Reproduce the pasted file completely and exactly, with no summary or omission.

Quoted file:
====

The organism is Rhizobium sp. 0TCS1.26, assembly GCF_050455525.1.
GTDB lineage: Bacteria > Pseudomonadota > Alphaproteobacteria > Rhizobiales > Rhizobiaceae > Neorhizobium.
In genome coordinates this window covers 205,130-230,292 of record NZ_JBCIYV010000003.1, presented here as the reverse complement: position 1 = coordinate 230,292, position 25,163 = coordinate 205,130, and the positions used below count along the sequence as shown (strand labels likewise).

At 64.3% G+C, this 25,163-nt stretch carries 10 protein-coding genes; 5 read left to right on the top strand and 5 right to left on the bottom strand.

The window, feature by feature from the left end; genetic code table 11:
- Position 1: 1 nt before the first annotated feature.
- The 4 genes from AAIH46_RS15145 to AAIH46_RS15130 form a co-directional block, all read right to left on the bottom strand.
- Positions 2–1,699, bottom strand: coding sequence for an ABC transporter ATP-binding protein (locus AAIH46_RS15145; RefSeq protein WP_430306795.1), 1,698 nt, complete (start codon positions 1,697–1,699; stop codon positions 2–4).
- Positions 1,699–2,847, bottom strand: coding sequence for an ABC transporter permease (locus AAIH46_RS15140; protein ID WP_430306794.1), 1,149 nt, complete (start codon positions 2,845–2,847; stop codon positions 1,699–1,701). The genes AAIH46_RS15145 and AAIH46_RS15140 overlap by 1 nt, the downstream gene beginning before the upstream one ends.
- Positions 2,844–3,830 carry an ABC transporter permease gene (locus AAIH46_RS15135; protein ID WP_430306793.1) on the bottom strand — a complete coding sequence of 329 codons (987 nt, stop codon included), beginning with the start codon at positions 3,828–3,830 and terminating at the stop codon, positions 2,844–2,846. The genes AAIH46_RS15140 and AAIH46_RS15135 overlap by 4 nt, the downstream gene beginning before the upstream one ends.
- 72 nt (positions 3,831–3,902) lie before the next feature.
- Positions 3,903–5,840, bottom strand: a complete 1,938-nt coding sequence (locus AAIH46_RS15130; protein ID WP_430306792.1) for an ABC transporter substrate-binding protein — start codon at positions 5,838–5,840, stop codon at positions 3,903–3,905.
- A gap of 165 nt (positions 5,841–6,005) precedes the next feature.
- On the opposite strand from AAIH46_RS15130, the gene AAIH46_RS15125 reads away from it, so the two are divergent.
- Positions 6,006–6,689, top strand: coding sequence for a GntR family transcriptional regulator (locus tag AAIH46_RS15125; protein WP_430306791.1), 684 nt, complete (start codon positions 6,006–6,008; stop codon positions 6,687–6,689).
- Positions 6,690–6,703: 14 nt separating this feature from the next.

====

The organism is Rhizobium sp. 0TCS1.26, assembly GCF_050455525.1.
GTDB lineage: Bacteria > Pseudomonadota > Alphaproteobacteria > Rhizobiales > Rhizobiaceae > Neorhizobium.
In genome coordinates this window covers 205,130-230,292 of record NZ_JBCIYV010000003.1, presented here as the reverse complement: position 1 = coordinate 230,292, position 25,163 = coordinate 205,130, and the positions used below count along the sequence as shown (strand labels likewise).

At 64.3% G+C, this 25,163-nt stretch carries 10 protein-coding genes; 5 read left to right on the top strand and 5 right to left on the bottom strand.

The window, feature by feature from the left end; genetic code table 11:
- Position 1: 1 nt before the first annotated feature.
- The 4 genes from AAIH46_RS15145 to AAIH46_RS15130 form a co-directional block, all read right to left on the bottom strand.
- Positions 2–1,699, bottom strand: coding sequence for an ABC transporter ATP-binding protein (locus AAIH46_RS15145; RefSeq protein WP_430306795.1), 1,698 nt, complete (start codon positions 1,697–1,699; stop codon positions 2–4).
- Positions 1,699–2,847, bottom strand: coding sequence for an ABC transporter permease (locus AAIH46_RS15140; protein ID WP_430306794.1), 1,149 nt, complete (start codon positions 2,845–2,847; stop codon positions 1,699–1,701). The genes AAIH46_RS15145 and AAIH46_RS15140 overlap by 1 nt, the downstream gene beginning before the upstream one ends.
- Positions 2,844–3,830 carry an ABC transporter permease gene (locus AAIH46_RS15135; protein ID WP_430306793.1) on the bottom strand — a complete coding sequence of 329 codons (987 nt, stop codon included), beginning with the start codon at positions 3,828–3,830 and terminating at the stop codon, positions 2,844–2,846. The genes AAIH46_RS15140 and AAIH46_RS15135 overlap by 4 nt, the downstream gene beginning before the upstream one ends.
- 72 nt (positions 3,831–3,902) lie before the next feature.
- Positions 3,903–5,840, bottom strand: a complete 1,938-nt coding sequence (locus AAIH46_RS15130; protein ID WP_430306792.1) for an ABC transporter substrate-binding protein — start codon at positions 5,838–5,840, stop codon at positions 3,903–3,905.
- A gap of 165 nt (positions 5,841–6,005) precedes the next feature.
- On the opposite strand from AAIH46_RS15130, the gene AAIH46_RS15125 reads away from it, so the two are divergent.
- Positions 6,006–6,689, top strand: coding sequence for a GntR family transcriptional regulator (locus tag AAIH46_RS15125; protein WP_430306791.1), 684 nt, complete (start codon positions 6,006–6,008; stop codon positions 6,687–6,689).
- Positions 6,690–6,703: 14 nt separating this feature from the next.